Some schools are adding coffee shops on campus to get teens to drink more milk

With milk sales declining, dairy farmers and schools are giving milk a perky makeover.
Female high school student removing books from locker in corridor
Many high school students already drink caffeine. But how much is too much? Getty Images stock

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/ Source: TODAY
By Erica Chayes Wida

In an effort to encourage more dairy consumption among teens, schools and farming organizations are partnering up to push a product people love so much it can become slightly addictive: coffee.

According to a spokesperson for Dairy Management Inc., an organization funded by more than 41,000 dairy farms in the U.S., milk consumption is on the decline among people of all ages. Today, with teenagers opting to drink trendier alternatives like plant-based milks and sparkling flavored waters, the traditional milk carton has lost a bit of its luster.

The solution? Make milk trendy again by putting it in something cool. Now, makeshift coffee bars are popping up in high school cafeterias throughout the country.

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One program, called Moo Brew (which is run by the association of Florida Dairy Farmers), funds freestanding coffee kiosks wrapped in pro-dairy artwork at several high schools. Each kiosk serves lattes made with 8 ounces of milk and 2 ounces of coffee, plus added flavorings that students may customize.

The Moo Brew program says it has several objectives, including allowing participating schools to "gain revenue by offering coffee flavor combinations that students may otherwise select offsite" (ie they'll be spending their allowance at school, not at Starbucks) and it also allows "students that might not normally select milk with their school meals to consume milk."

Dairy Management's spokesperson told TODAY Food that they are not currently tracking how many programs like Moo Brew exist, but they have seen similar efforts pop up at schools in the Southwest and Midwest over the past few years. In Texas, for example, the Dairy MAX "Moo-La-tte" program offers schools funding to receive the necessary equipment to set up coffee bars. Ultimately, the main goals of pushing milk consumption and getting revenue for schools are top priorities.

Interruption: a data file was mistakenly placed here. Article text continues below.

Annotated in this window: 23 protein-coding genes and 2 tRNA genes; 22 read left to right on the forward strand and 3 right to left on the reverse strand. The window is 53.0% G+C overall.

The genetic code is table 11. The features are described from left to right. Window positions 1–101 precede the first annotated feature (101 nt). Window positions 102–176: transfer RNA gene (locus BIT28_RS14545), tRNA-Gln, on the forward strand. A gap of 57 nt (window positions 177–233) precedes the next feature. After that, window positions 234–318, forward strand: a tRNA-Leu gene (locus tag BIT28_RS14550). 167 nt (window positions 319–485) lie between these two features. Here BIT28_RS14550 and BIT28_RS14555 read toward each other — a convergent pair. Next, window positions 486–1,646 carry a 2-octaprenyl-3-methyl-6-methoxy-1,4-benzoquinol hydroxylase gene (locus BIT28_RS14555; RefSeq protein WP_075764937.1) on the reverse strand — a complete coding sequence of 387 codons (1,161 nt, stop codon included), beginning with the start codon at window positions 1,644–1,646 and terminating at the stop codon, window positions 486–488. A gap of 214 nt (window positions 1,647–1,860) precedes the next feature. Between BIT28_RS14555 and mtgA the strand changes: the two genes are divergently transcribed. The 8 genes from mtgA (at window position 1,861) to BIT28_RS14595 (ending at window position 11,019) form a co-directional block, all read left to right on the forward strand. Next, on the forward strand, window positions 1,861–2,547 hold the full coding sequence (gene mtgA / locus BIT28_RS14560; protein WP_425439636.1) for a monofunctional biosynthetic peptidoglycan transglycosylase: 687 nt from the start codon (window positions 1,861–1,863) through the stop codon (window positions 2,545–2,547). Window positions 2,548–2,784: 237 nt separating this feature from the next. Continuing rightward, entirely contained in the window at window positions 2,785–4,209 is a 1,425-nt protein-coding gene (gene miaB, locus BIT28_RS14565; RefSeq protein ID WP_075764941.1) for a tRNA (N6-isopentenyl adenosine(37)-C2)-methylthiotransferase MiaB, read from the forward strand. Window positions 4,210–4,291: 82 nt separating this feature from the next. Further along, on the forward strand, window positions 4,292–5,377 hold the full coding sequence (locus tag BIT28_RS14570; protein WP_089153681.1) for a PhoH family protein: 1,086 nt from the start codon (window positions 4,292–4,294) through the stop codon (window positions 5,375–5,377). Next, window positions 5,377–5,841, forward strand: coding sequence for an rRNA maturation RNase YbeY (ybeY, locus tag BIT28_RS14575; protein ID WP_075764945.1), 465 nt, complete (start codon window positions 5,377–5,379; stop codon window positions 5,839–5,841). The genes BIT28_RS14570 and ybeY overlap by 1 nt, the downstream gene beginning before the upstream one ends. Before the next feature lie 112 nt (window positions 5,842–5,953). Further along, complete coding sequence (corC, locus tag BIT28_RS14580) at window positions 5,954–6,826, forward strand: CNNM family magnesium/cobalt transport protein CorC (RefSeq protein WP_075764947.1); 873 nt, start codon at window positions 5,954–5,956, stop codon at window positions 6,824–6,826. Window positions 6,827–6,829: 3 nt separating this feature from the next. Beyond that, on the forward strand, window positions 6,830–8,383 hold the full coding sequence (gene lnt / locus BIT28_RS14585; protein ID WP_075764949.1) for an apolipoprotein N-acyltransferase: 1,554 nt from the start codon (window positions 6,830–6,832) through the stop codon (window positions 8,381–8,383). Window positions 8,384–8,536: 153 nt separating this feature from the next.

But are these freestanding booths really good for the kids they serve?

Frances Largeman-Roth, RDN, a nutrition expert and mom of three, said that she would definitely like to see kids drinking more milk (and less soda) these days.

"It’s the best source of calcium, potassium, protein and vitamins A and D for growing bodies. It’s hard for kids to get the calcium they need for developing bones and teeth without dairy," Largeman-Roth told TODAY.

However, Largeman-Roth is wary of teenagers and pre-teens consuming their milk by way of a latte, especially when that latte may come with added sugars or artificial flavorings. Many cafeterias have also been getting rid of vending machines that sell sugary sodas, so replacing them with coffee bars that sell sugary drinks isn't a good solution from a nutritional perspective.

"While I love the idea of kids drinking more dairy, I’m not sure coffee is the best way to do it. I will say that for high school athletes, a small amount of caffeine before a sporting event could be fine, but only if they’re not combining it with a caffeinated energy drink," she said. "Too much caffeine can lead to cardiac and neurological issues in kids and teens."

According to The American Academy of Pediatrics, kids under 12 should not have caffeine at all and older adolescents should not consume more than 100 milligrams of caffeine per day, which is about what you would find in an 8-ounce cup of coffee. Comparably, a 12-ounce soft drink has 30 to 40 milligrams of caffeine, and an 8-ounce energy drink has 40 to 250 milligrams, according to the U.S. Food and Drug Administration.